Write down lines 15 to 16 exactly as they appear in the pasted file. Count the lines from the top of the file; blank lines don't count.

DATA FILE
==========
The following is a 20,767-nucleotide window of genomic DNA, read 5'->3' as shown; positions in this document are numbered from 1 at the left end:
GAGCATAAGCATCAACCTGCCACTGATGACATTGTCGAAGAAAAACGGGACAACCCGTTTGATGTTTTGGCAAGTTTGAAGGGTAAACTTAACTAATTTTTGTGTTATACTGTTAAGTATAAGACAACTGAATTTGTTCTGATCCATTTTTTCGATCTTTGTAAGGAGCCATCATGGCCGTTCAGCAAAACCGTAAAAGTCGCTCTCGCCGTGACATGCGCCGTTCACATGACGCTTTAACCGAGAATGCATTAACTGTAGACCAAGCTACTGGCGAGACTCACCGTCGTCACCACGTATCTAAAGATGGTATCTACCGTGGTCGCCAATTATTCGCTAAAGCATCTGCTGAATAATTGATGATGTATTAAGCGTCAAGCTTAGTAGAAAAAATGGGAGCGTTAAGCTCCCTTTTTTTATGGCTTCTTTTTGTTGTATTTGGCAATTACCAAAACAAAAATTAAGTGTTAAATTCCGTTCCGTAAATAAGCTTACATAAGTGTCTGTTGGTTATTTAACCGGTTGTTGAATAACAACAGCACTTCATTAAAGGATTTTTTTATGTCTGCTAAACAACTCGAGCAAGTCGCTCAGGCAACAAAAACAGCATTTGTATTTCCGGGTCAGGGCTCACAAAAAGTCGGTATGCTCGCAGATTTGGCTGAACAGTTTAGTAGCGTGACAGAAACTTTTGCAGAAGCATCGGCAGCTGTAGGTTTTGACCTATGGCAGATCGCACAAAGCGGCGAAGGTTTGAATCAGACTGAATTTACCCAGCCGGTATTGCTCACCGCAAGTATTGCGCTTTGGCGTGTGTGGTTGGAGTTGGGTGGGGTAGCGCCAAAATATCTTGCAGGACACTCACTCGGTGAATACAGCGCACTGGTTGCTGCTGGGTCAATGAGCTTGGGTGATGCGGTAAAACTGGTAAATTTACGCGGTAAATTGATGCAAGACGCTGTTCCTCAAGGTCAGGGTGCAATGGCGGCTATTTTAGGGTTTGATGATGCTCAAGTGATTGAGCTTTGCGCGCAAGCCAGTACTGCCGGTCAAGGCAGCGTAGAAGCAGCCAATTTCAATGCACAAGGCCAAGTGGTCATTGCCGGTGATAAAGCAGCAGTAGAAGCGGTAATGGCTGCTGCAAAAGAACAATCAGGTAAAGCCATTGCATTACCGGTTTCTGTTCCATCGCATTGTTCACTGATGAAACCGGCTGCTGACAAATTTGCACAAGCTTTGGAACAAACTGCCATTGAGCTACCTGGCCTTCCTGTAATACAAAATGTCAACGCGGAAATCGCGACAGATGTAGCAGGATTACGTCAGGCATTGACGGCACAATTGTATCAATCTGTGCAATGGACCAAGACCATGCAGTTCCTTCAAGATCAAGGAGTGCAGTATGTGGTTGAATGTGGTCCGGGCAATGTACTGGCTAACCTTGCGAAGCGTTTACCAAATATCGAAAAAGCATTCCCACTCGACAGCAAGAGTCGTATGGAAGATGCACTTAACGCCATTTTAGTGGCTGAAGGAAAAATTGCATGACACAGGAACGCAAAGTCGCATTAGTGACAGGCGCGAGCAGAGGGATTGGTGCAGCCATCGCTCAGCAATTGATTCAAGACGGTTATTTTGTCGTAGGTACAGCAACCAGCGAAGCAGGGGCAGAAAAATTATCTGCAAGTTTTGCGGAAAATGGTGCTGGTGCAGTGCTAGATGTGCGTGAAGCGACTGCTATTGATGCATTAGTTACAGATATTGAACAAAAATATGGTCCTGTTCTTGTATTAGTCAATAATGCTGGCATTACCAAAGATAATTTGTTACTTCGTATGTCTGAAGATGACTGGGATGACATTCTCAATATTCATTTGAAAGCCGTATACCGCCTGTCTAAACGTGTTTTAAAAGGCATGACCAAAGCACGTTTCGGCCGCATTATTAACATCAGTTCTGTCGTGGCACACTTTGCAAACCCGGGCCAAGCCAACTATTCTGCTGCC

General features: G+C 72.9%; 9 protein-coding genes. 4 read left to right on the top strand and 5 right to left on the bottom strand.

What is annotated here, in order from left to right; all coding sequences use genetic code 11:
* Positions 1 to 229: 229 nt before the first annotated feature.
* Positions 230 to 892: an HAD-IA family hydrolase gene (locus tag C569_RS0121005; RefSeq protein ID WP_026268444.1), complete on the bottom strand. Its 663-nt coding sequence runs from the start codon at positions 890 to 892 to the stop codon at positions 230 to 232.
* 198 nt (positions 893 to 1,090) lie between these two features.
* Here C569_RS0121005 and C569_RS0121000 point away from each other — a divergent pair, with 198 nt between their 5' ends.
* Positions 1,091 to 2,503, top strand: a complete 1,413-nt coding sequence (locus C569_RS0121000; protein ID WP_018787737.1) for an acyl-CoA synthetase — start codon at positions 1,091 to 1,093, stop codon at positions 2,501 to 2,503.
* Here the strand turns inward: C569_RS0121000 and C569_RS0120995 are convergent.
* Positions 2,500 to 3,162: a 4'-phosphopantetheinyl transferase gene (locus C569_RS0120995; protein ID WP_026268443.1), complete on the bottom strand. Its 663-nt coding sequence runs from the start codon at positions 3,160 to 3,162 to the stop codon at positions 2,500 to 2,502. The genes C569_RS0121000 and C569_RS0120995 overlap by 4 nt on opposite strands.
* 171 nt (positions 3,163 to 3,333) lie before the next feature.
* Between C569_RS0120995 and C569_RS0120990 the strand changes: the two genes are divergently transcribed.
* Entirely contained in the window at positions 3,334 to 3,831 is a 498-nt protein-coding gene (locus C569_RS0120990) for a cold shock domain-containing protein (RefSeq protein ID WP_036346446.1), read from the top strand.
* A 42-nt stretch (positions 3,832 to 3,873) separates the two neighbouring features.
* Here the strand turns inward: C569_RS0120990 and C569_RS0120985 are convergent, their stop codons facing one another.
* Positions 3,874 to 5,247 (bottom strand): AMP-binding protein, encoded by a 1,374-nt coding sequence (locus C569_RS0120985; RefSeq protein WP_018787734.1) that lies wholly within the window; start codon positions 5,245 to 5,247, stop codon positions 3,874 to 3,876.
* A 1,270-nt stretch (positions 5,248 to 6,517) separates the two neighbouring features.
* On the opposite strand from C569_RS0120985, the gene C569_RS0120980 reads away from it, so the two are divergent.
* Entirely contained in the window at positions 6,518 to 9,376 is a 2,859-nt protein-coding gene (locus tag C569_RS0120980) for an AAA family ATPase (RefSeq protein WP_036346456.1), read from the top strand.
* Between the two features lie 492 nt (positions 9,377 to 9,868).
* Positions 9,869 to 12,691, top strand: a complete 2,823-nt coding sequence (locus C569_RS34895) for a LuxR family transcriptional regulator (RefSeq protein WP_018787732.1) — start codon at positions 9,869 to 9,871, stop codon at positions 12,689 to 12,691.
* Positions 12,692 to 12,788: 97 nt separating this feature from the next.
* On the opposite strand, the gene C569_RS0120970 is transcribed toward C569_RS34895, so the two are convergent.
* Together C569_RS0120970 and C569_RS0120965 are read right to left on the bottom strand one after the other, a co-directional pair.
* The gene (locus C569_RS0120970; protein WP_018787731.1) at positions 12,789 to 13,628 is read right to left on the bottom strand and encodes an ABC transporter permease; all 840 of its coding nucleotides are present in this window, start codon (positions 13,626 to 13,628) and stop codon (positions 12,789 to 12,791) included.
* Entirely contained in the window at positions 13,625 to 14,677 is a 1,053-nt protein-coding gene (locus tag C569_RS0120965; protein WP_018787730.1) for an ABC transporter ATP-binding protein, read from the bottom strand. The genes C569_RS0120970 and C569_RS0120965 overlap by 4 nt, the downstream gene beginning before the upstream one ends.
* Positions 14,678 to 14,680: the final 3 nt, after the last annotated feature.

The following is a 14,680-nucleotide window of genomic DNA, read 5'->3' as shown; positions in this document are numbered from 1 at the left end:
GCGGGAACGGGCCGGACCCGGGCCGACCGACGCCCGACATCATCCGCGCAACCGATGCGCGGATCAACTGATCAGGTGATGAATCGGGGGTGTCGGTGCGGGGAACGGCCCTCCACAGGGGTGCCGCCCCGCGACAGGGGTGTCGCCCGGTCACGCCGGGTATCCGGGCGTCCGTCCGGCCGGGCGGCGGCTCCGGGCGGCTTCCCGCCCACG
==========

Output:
* A 42-nt stretch (positions 3,832 to 3,873) separates the two neighbouring features.
* Here the strand turns inward: C569_RS0120990 and C569_RS0120985 are convergent, their stop codons facing one another.